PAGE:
Mastering Engineer Sean Magee talks about how he tackled the recent Beatles vinyl remasters project.
“Remastering is like restoring a painting. You can tidy something up, present it in a better way. That’s why you remaster. If you’ve just made it different then you haven’t done your job.”
Sean Magee joined Abbey Road 17 years ago. He’s worked with the likes of Pink Floyd, Queen, The Rolling Stones and James Yorkston. Side by side to his role as a mastering engineer, he’s also been involved in high profile remastering projects that include PiL and The Sex Pistols. Yet nothing could be bigger than his recent undertaking: readying the most iconic back catalogue in the history of modern music for vinyl.
The entire spread of Beatles albums, from Please Please Me to Past Masters, was re-released on wax in November. Extraordinarily, it’s the first time the fab four’s music has actually been remastered for vinyl. As part of the original team responsible for the CD remasters, Magee took on sole responsibility for this Herculean task. We went to meet him in the very room where the remasters were cut.
What are you earliest memories of music, Sean?
“The first record I ever bought was Bachmann Turner Overdrive’s Not Fragile. It was second hand and I got it in New York. I had no idea what it was or what was on it but I brought it home and quite enjoyed it. Then I started playing my mum and dad’s records. Stacks of 45s. I was about eight or nine. They also had Help, Rubber Soul, Revolver, The White Album and A Hard Day’s Night. I destroyed them, especially The White Album.
“Then at school I played clarinet. I was awful at it“
How did you get started at Abbey Road? What was your first job in sound engineering?
“I started in this industry when I was about thirty and my first job in sound was here at Abbey Road. It was 1995 and I’d been out of work for 3 and a half years. I used to design foundations for houses that sunk into the ground but the mid 90′s recession ended up making me surplus to requirements. Luckily I did music as a hobby and I had a small porta-studio. I took up the government up on a career development loan to pay for a sound engineering course. Part of the course was a work placement and I went to Jacob Studios in Farnham but it didn’t really work out. I heard of an opening here at Abbey Road in Classical which I didn’t get but I impressed them so much that they asked me back when another role came up in the copying room.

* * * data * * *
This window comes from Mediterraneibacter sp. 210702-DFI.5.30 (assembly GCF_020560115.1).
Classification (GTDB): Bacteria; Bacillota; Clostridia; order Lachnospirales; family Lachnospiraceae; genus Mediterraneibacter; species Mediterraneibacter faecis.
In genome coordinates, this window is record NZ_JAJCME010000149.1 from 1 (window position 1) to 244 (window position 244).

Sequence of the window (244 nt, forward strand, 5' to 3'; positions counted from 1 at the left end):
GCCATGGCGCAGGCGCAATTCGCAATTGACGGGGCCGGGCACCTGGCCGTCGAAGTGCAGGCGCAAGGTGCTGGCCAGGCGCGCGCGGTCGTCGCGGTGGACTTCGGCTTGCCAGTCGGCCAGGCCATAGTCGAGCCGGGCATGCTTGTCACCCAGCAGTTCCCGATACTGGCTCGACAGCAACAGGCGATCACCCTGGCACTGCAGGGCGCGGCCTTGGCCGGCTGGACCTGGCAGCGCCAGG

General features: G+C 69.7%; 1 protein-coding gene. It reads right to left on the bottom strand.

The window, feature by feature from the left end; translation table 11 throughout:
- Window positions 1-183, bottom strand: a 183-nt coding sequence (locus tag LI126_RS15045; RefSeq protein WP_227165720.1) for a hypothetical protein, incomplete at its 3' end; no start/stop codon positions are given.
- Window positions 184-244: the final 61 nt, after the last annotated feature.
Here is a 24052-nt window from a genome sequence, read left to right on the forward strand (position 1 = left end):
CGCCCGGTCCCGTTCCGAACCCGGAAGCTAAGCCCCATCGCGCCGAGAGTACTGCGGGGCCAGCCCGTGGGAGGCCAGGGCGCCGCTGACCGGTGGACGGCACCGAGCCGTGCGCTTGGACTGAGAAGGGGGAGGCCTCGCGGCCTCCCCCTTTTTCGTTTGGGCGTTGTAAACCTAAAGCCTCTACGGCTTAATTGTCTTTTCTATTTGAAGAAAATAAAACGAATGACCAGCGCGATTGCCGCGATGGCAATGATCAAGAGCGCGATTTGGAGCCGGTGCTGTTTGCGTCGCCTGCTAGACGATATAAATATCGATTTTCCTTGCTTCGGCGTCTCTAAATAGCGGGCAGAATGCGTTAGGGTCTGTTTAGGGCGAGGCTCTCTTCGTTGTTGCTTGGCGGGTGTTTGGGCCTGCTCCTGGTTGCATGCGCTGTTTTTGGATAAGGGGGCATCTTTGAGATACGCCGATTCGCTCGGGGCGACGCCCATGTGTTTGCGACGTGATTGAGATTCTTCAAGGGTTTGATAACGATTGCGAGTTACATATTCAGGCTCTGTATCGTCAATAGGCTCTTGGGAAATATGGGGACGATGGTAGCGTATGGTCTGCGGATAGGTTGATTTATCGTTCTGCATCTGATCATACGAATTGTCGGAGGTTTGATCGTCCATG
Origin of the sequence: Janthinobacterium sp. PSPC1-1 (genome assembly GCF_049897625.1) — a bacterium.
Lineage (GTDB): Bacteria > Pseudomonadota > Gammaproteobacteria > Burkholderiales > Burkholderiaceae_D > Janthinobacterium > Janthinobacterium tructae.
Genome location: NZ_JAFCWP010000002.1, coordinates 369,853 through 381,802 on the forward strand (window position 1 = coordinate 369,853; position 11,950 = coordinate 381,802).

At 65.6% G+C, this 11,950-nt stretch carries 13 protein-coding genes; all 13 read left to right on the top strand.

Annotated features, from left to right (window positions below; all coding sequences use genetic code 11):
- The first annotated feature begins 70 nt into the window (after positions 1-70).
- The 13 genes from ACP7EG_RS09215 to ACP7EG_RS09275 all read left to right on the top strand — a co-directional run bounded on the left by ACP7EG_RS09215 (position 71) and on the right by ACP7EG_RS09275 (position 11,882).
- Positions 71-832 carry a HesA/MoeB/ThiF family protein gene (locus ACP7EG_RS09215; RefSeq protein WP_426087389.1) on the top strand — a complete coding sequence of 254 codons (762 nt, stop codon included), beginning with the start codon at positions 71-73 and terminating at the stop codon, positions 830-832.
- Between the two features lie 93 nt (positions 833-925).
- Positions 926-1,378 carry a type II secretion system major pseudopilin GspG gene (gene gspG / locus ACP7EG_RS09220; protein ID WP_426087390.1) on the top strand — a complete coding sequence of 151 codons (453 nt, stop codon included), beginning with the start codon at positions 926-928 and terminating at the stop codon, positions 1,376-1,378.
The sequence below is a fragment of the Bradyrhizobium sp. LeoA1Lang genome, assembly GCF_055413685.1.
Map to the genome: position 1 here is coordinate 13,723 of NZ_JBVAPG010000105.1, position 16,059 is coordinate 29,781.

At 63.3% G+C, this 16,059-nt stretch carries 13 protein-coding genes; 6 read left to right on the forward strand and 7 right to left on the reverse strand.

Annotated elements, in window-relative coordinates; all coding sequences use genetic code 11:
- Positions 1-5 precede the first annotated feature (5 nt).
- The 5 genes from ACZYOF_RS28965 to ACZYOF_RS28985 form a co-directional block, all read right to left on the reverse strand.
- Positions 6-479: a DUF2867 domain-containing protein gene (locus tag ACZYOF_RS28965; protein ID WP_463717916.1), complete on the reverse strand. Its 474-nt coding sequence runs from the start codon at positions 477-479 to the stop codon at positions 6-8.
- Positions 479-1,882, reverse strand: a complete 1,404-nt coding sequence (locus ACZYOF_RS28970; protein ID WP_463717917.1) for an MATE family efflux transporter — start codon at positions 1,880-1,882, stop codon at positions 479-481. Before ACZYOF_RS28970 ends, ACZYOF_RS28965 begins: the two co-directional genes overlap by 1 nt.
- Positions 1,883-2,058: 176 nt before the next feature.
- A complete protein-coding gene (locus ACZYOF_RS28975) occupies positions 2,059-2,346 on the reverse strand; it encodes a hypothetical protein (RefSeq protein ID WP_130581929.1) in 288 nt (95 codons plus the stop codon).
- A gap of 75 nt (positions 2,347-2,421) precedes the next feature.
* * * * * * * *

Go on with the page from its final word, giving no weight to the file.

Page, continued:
“On a tour round the studios I saw someone cutting a record on the lathe over there. I decided I was going to do that and in 1997 I began in mastering.
So what’s an average day like at Abbey Road?
“I turn up and I see what’s going to happen. The work that gets put in front of me could be anything. And then I go home. What I enjoy most is cutting records. They are what they are.
“It’s a nice atmosphere though. There’s about 70 or so people working here and you’re judged on your work.”
Tell us about remastering The Beatles – how do you even begin to find a reference point for what it should sound like?
“It’s what was originally released. And what’s on the tape. That’s your reference point. It sounds like it does on the original tape because that’s what they wanted it to sound like.